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Does Time Have Business Motives For Not Awarding Hong Kong Protesters ‘Person Of The Year’?

Time conducted a ‘Person of the Year’ reader poll, and the Hong Kong protesters won—but the editors chose differently. Why?


As Time magazine announced that Greta Thunberg had won the coveted title of “Person of the Year,” few on the either the right or the left side of the aisle were shocked. The teenage Swedish climate activist rose to international elitist acclaim over the last year and a half, addressing heads of state at the U.N., meeting with the pope, and spearheading the world’s largest global climate strike. But there may be more pernicious reasons time shied from awarding the title to some other worthy contenders.

In fact, Time conducted a “Person of the Year” reader poll, and the Hong Kong protesters won—but the editors chose differently. Why?

The leftist bias within corporate media has become so garish and absurd that there is little anticipation it won’t use any opportunity to puff up the left agenda. While Thunberg was certainly a strong contender for “Person of the Year,” a few people noted that Time had missed a sound opportunity to voice unequivocal support for various groups of people around the world who have been tirelessly–and at the risk of life and limb–protesting their oppressive regimes.

Time could have given the award to the protesters in Iran, who, spurred by a rise in oil prices, took to the streets to protest the corruption of the Iranian regime, which continues to spend hundreds of millions each year funding terrorist proxies in the hopes of expanding Iranian hegemony in the region. Or they could have given the award to the reader-chosen Hong Kong protesters, who have spent months opposing an extradition bill that had come to symbolize the tightening of Beijing’s control over the democratic beacon of Asia.

A little sleuthing on the Twitter feed of Stephen Miller, host of “Versus Media” podcast, and some digging amongst the annals of Federalist articles reveals that the latest purchaser of Time magazine is none other than Marc Benioff, the SalesForce tycoon who made waves for pulling business out of Indiana after the state passed religious liberty protections akin to those offered on a federal level. As Mollie Hemingway of The Federalist noted at the time, 18 other states had similar protections in place at the time. No word from Benioff on refusing to do business with them, or nationally due to the federal Religious Freedom Restoration Act.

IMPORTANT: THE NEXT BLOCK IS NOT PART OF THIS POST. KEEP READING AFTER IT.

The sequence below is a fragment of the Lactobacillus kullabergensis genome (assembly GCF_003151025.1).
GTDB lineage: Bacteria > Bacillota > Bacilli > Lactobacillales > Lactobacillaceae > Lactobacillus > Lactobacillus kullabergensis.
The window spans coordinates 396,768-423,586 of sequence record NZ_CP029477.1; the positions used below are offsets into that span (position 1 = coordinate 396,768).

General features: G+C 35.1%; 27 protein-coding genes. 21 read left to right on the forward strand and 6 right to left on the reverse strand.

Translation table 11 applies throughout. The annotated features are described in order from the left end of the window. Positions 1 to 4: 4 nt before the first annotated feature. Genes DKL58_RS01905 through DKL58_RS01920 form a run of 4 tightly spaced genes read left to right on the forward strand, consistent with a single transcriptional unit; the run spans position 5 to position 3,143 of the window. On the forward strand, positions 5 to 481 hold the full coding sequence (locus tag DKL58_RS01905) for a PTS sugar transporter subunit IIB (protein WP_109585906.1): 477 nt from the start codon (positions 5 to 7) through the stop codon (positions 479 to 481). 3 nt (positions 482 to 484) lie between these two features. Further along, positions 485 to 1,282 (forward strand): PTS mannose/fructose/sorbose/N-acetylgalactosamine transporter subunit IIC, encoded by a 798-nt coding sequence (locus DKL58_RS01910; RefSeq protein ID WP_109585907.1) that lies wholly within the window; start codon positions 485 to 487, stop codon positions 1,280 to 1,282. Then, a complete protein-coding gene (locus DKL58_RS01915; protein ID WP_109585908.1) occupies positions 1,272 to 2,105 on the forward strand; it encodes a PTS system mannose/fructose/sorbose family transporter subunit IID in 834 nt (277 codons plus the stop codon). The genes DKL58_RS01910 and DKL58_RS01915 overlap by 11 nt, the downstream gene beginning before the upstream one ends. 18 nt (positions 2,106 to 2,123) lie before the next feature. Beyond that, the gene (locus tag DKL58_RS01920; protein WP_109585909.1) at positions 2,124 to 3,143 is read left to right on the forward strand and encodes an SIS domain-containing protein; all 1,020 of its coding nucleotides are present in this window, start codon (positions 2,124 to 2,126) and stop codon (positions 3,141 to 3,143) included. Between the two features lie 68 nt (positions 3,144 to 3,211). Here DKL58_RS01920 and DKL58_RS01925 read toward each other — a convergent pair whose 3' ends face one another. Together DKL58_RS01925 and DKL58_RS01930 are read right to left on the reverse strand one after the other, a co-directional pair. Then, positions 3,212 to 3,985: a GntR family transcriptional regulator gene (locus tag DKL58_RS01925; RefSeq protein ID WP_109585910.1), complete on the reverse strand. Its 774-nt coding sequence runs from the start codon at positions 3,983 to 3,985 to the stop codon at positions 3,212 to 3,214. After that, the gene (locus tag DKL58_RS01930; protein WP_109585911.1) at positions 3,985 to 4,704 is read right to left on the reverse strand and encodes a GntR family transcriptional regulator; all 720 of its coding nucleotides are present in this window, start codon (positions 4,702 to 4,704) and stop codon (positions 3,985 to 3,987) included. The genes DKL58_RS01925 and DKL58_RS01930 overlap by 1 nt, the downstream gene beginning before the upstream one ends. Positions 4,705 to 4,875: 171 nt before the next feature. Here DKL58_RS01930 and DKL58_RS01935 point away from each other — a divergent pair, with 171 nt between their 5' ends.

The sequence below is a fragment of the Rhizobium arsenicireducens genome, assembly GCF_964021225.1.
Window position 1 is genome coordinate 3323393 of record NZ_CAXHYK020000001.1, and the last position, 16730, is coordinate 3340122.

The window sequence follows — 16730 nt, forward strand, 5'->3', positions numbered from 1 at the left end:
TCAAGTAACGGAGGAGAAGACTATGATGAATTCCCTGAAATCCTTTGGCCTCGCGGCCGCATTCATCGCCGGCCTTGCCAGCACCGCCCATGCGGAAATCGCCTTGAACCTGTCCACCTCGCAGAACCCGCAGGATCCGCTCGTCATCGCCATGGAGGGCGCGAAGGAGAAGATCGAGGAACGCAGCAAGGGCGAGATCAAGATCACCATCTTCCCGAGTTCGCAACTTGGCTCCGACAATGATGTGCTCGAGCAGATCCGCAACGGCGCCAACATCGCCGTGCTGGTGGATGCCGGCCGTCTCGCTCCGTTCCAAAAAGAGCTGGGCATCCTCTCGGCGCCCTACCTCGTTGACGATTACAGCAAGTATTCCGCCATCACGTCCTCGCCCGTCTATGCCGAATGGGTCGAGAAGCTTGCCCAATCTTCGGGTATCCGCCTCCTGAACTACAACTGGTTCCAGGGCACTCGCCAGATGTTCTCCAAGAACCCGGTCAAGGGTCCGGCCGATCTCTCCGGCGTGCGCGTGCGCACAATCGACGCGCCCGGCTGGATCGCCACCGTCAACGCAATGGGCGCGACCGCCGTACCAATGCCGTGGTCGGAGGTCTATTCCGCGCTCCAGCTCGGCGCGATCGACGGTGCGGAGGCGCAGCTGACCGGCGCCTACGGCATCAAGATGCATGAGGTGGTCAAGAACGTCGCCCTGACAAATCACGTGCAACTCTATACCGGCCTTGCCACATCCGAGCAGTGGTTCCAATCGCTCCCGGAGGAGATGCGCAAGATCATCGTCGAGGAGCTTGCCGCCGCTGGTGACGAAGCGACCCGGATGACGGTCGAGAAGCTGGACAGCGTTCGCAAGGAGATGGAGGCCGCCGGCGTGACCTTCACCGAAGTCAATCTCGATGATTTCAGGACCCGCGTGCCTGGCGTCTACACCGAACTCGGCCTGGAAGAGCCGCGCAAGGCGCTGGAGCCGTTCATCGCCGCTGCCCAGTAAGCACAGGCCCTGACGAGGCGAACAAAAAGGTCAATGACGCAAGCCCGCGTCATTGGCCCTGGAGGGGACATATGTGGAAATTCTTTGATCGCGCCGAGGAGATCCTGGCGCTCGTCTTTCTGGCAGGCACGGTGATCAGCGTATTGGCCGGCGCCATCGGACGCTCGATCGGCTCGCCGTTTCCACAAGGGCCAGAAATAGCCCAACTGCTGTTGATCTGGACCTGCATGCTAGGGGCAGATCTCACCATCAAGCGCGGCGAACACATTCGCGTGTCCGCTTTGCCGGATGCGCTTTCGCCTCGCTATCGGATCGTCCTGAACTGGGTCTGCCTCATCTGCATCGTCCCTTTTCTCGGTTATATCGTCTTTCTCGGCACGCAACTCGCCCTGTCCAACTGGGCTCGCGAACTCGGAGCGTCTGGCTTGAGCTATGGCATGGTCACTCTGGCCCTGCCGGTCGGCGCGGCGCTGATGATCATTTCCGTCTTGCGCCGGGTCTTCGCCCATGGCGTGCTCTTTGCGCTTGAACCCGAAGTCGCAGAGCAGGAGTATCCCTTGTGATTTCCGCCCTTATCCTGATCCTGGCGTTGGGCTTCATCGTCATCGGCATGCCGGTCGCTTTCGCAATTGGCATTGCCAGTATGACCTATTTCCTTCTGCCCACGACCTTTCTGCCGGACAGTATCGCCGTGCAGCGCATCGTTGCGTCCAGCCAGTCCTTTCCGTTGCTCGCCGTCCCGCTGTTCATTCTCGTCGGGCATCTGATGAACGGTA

Benioff’s patronage is relevant here because SalesForce announced this past summer that it would be partnering the world’s largest e-commerce company, Alibaba Group Holdings Ltd. Alibaba is based in China and offers SalesForce an entry into the Chinese software market. Back in July, Alibaba announced in a blog post that it would be “the exclusive provider of Salesforce to customers in mainland China, Hong Kong, Macau and Taiwan, and Salesforce will become the exclusive enterprise CRM product suite sold by Alibaba.”

Thus, given Benioff’s newfound ties to the Chinese tech giant, the decision not to award the title of “Person of the Year” to the Hong Kong protesters makes perfect sense. As Christopher Ashley Ford, assistant secretary of the U.S. State Department’s bureau of international security and nonproliferation, noted at a Washington conference back in September, “Whether de facto or de jure, such [tech] giants can in some important respects or for some purposes act as arms of the state—or, more precisely, the Chinese Communist Party, to which the Chinese state apparatus is itself subordinate.”

Back in 2015, Benoiff waxed poetic against Indiana’s decision to pass RFRA-like protections on a state level. It seems that on the freedom of Hong Kongers, he may be similarly indifferent—or worse, spiteful. Time had a chance to make a strong statement on the freedom-fighting endeavors of the Hong Kong protesters –a job made significantly easier by the fact that the Hong Kong protesters won the reader poll prettily handily.

Although we’d like to believe there are corners of the media that remain uncorrupted by bias or personal interest, this is one corner where that may no longer be the case. The decision not to honor the Hong Kong protesters pairs quite neatly with Benioff’s recent NYT op-ed in which he declared, “Capitalism, as we know, is dead.” It may be for him, but not for Hong Kongers, who continue to fight China’s communist regime.